Leadford seems to have had a difficult time getting anyone to take his photograph seriously. The Times never even bothered to report this incident, but the Mirror used the photo on a picture page.
*I didn't grow up in Los Angeles, so I don't know if there was a time when Katella went over the Santa Ana Freeway or if the original story is wrong.
Nov. 15, 1957
Your name is Leonard Jackola. You're 43 and here on a visit from Chicago, staying with your younger sister, Mary, 30, and her family at 3634 E. 177th St., Torrance. Her husband, Arthur E. England, 37, is an engineer at Northrop and they have two children, Melissa, 6, and Timothy, 3.
You are going out with a neighbor and plan to return about midnight. Arthur has just bought a house trailer for $325 ($2,328.72 USD 2006) and hitched it to the family's car. He put some of his clothing in the vehicle and packed a suitcase that he put in the trailer.
When you get home about midnight, you don't run into anyone, so you go to bed and wake up at 8 a.m. There's no sign of your sister or brother-in-law, so you make breakfast for the children and send Melissa off to school while Timothy plays in the neighborhood.
Hours pass and there's no sign of Arthur or Mary. At first you thought they were sleeping late, but you eventually discover that their bedroom door is locked. Finally, about 2 p.m., you get a stepladder and when you peer in the bedroom window you see both of them are dead.
Torrance police open the door and find that Arthur apparently shot Mary with a Mauser rifle, then tried to slash his throat. When that failed, he put the barrel of the Mauser in his mouth and--well, you can imagine what happened.
There was no suicide note, but police found $825 in cash stacked on the dresser, along with $650 in Savings Bonds. We can infer that Arthur planned to leave home but the news story doesn't shed any light on the question.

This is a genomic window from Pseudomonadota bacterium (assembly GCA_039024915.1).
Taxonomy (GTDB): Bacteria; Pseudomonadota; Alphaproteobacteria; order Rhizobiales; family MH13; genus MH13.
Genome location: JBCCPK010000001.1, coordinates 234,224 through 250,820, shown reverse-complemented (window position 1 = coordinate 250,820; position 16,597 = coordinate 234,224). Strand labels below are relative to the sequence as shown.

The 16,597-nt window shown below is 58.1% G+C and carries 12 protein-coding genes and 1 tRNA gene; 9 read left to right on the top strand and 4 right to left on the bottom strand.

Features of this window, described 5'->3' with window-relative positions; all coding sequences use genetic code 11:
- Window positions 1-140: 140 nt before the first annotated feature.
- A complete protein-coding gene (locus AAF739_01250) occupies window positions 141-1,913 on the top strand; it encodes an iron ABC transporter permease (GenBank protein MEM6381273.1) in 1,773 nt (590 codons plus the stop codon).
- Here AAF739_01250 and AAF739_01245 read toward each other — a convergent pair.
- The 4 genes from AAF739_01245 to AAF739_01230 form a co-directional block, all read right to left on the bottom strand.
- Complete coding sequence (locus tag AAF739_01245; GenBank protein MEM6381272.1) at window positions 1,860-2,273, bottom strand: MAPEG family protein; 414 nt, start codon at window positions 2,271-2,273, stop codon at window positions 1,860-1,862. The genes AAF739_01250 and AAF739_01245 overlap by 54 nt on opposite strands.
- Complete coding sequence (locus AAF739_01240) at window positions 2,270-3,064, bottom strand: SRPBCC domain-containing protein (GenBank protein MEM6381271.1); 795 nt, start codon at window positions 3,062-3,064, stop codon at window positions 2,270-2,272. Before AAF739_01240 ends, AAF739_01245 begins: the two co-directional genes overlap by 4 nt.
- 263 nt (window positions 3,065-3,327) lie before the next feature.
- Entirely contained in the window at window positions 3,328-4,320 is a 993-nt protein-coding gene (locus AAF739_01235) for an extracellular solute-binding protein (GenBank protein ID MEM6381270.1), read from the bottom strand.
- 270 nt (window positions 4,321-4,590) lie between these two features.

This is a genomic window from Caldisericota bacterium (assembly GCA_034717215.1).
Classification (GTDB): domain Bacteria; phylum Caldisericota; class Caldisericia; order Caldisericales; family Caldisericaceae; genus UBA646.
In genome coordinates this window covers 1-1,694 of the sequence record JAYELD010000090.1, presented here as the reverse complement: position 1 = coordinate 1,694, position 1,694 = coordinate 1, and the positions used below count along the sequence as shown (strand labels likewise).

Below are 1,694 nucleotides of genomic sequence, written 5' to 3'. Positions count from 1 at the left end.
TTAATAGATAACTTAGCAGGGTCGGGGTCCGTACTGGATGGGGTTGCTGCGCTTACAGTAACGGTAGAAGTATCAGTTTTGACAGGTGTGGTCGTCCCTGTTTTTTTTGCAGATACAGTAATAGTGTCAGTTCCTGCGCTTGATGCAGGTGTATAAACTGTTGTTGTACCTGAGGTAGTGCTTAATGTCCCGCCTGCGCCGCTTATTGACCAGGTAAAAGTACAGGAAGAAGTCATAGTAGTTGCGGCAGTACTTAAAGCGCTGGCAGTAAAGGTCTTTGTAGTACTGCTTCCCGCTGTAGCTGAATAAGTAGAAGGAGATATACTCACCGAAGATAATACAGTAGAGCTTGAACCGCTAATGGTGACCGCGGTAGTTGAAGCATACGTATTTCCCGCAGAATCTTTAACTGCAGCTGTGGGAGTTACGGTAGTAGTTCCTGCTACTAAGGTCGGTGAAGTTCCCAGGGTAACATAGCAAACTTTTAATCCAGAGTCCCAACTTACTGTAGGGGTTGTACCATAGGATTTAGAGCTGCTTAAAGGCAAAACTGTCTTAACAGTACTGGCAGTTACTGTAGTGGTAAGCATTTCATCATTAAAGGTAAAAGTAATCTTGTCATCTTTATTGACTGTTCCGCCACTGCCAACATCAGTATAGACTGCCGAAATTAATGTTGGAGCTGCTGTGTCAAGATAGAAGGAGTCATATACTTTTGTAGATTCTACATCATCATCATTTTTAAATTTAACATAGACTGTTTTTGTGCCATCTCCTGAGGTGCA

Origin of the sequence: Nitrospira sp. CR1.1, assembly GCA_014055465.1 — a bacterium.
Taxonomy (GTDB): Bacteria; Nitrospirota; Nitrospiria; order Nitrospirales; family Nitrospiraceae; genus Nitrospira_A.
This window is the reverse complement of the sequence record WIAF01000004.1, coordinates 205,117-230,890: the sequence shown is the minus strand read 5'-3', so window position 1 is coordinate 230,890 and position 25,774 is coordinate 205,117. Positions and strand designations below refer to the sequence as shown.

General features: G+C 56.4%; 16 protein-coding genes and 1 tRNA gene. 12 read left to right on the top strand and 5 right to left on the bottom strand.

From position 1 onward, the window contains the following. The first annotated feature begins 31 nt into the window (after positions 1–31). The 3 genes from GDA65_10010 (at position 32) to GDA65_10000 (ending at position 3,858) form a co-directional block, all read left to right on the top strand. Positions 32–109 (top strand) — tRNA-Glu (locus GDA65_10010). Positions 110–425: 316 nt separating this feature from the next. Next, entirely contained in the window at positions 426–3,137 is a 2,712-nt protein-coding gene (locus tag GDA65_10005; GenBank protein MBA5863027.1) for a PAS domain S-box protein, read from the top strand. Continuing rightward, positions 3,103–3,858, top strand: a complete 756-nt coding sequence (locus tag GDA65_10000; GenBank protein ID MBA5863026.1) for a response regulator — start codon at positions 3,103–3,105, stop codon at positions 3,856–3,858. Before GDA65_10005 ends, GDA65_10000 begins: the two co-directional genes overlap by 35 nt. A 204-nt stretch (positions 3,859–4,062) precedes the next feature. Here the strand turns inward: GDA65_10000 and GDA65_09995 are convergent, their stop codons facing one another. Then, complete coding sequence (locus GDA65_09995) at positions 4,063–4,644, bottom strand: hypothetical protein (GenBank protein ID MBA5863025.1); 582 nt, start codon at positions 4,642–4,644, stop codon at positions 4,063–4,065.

And no, you didn't hear an argument or the two rifle shots. It's a miracle that a bullet didn't go through a wall and hit someone. (I'm assuming Arthur had some variation of a 7.65 millimeter Argentine Mauser, ammo shown above).
The Times never followed up on this story, so we don't know what became of Leonard or who raised the children. They would be 56 and 53 now. How unimaginably tragic for these youngsters to lose their parents. We can only hope for the best.
Someone has been searching the Daily Mirror for information about an unsolved killing in Los Angeles County on May 22, 1963. Send me a little more information and I'll see what I can turn up....
Here's another little nugget of information I found going through the archives.
Guess what kind of car Mickey Cohen had after he gave up bulletproof Cadillacs?
Go ahead, guess.
That's why i was more than slightly disturbed at the recent rumbles that Ciro's might close forever.
Such a thing, if it happened, would be a catastrophe on the Sunset Strip. It would end a damned colorful era of Hollywood life.
Ciro's is a landmark.
It's pudgy boniface, Herman Hover, nursed it into one of the most famous cabarets in the world.
Within its plush, velvet walls, every top star has either performed, got tight or had a fistfight.
(Hover had a standing rule that any male movie star was entitled to two fights at Ciro's. But he was barred after the third time.).
The cafe was the proving ground for Kay Thompson, Nat Cole, Mitzi Gaynor, Sammy Davis Jr. and Liberace.
Its star attractions have included Peggy Lee, Martin and Lewis, Danny Thomas, Xavier Cugat, Carmen Cavallaro, Veloz and Yolanda, Joe E. Lewis and the indestructible Sophie Tucker.
It's been the scene of lavish parties. The setting for Darryl Zanuck's historic trip on a flying trapeze.
Ciro's cigarette girls have included a future Mrs. Tommy Manville, a future Mrs. Huntington Hartford Jr. and the present wife of Sir Cedric Hardwicke.
Hover himself has been a curiously colorful addition to his own room. A graduate of Columbia Law School, he took his degree, passed the bar and promptly got a job as a chorus boy in Broadway musicals.
But he's a buck-and-wing dancer at heart.
No act can be sure of having their option picked up unless they invite him on stage to dance at least once during their appearance.
"I can dance as well as Fred Astaire for a couple of minutes," he assured me yesterday.
So it's been rather sad to see Ciro's get clobbered in recent months. But fortunately, Hover is a showman who bounces back.
Instead of closing, as the rumors have had it, he's going strong the other way. Next month he'll bring in the entire Katherine Dunham troupe, which is maybe two short of a battalion of dancers.
On Nov. 22 he's presenting the complete Minsky revue with a company of 24.
And with that I can relax. It sounds like the good old days are returning to that beloved scene of my childhood--the Sunset Strip.
[Note: Ciro's closed in early 1958. The exact date is a little unclear--lrh].